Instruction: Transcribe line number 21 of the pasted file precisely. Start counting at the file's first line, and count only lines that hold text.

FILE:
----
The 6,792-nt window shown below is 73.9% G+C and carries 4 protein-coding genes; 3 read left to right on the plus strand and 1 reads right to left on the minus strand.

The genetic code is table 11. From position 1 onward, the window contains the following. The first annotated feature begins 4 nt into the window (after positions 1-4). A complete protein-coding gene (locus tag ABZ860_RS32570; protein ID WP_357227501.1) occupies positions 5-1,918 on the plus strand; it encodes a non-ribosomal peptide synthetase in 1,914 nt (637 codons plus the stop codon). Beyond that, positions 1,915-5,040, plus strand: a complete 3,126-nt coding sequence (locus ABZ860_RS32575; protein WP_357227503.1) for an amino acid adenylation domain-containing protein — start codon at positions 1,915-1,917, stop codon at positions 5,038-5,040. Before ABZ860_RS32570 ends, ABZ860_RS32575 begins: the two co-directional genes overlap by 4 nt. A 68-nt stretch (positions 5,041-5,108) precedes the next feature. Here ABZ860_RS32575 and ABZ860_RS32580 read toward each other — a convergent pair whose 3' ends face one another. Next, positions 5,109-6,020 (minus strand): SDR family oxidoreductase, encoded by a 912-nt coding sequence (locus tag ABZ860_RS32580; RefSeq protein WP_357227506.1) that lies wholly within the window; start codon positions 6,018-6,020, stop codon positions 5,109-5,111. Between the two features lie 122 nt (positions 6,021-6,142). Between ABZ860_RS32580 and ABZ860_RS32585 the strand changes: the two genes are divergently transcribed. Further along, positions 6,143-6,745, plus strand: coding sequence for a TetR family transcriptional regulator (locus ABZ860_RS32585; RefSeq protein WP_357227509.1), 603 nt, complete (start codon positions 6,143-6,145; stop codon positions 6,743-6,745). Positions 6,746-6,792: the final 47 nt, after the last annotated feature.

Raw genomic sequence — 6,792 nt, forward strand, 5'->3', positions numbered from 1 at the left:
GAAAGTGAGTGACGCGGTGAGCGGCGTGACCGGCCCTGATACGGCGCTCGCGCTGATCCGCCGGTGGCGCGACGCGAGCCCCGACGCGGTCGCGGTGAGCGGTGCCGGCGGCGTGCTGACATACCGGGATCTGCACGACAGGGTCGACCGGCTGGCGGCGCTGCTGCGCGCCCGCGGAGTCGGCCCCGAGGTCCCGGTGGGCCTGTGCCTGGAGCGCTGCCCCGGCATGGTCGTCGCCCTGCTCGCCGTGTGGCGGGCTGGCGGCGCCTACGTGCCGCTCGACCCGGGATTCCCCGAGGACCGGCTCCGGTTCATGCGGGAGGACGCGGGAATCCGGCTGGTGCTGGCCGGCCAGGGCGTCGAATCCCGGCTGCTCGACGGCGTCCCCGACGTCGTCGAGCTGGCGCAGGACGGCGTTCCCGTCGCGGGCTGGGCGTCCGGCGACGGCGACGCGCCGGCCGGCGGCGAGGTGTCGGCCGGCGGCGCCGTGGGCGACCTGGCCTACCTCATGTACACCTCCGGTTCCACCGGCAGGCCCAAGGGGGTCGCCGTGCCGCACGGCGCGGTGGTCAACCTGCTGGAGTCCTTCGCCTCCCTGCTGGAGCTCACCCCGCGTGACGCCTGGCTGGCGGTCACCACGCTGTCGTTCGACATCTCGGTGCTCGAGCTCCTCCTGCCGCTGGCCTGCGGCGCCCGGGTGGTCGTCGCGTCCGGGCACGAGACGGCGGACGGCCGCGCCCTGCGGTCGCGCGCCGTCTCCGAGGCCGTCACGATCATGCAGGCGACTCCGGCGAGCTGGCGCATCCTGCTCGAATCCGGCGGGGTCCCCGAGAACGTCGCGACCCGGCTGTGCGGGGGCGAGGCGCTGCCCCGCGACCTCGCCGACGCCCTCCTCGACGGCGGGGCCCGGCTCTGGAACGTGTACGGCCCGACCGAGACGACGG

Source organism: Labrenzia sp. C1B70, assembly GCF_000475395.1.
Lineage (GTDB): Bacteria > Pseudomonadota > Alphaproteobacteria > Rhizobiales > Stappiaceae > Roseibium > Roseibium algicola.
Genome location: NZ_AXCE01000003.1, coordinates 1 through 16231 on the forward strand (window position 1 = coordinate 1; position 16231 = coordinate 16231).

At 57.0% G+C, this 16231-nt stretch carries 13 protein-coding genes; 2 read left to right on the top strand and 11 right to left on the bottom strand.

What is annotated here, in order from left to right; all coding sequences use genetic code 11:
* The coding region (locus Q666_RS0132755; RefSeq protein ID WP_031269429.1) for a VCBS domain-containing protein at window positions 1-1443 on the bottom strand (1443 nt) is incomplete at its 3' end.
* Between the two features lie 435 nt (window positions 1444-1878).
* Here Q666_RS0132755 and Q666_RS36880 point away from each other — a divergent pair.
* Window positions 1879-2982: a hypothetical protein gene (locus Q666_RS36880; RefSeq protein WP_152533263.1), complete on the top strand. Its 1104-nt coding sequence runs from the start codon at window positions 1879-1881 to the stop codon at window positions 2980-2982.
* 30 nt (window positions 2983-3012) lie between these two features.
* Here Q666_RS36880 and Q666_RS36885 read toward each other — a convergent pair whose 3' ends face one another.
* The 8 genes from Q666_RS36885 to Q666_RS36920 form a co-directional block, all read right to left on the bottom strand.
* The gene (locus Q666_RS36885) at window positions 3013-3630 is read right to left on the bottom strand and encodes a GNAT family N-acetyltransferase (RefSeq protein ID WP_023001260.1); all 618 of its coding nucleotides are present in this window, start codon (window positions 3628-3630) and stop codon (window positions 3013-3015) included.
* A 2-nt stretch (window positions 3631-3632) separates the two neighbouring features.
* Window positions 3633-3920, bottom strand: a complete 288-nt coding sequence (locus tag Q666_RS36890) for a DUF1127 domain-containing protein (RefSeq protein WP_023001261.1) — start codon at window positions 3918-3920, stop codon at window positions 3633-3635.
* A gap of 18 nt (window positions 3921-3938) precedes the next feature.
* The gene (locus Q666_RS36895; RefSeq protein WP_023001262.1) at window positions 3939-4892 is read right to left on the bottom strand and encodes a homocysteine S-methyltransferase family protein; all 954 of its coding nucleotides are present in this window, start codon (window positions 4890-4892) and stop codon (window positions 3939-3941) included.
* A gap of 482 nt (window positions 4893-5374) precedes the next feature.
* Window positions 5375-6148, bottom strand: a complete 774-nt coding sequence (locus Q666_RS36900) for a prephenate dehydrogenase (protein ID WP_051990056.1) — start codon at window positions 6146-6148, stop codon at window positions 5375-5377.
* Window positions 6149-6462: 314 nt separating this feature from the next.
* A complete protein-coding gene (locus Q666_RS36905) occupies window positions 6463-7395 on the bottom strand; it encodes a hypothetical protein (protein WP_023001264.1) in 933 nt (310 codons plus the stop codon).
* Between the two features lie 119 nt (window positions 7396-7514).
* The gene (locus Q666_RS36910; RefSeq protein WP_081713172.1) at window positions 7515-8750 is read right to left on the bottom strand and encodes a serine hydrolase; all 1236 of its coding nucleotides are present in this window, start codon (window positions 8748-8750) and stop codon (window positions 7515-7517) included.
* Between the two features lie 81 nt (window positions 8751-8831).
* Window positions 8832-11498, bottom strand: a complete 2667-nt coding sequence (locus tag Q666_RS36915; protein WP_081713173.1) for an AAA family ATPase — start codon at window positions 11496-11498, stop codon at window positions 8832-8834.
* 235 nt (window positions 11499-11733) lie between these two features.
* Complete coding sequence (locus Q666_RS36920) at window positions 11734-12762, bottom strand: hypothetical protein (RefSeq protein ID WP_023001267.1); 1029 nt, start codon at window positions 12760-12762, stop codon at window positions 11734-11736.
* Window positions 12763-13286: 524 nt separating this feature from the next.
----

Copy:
* The gene (locus Q666_RS36895; RefSeq protein WP_023001262.1) at window positions 3939-4892 is read right to left on the bottom strand and encodes a homocysteine S-methyltransferase family protein; all 954 of its coding nucleotides are present in this window, start codon (window positions 4890-4892) and stop codon (window positions 3939-3941) included.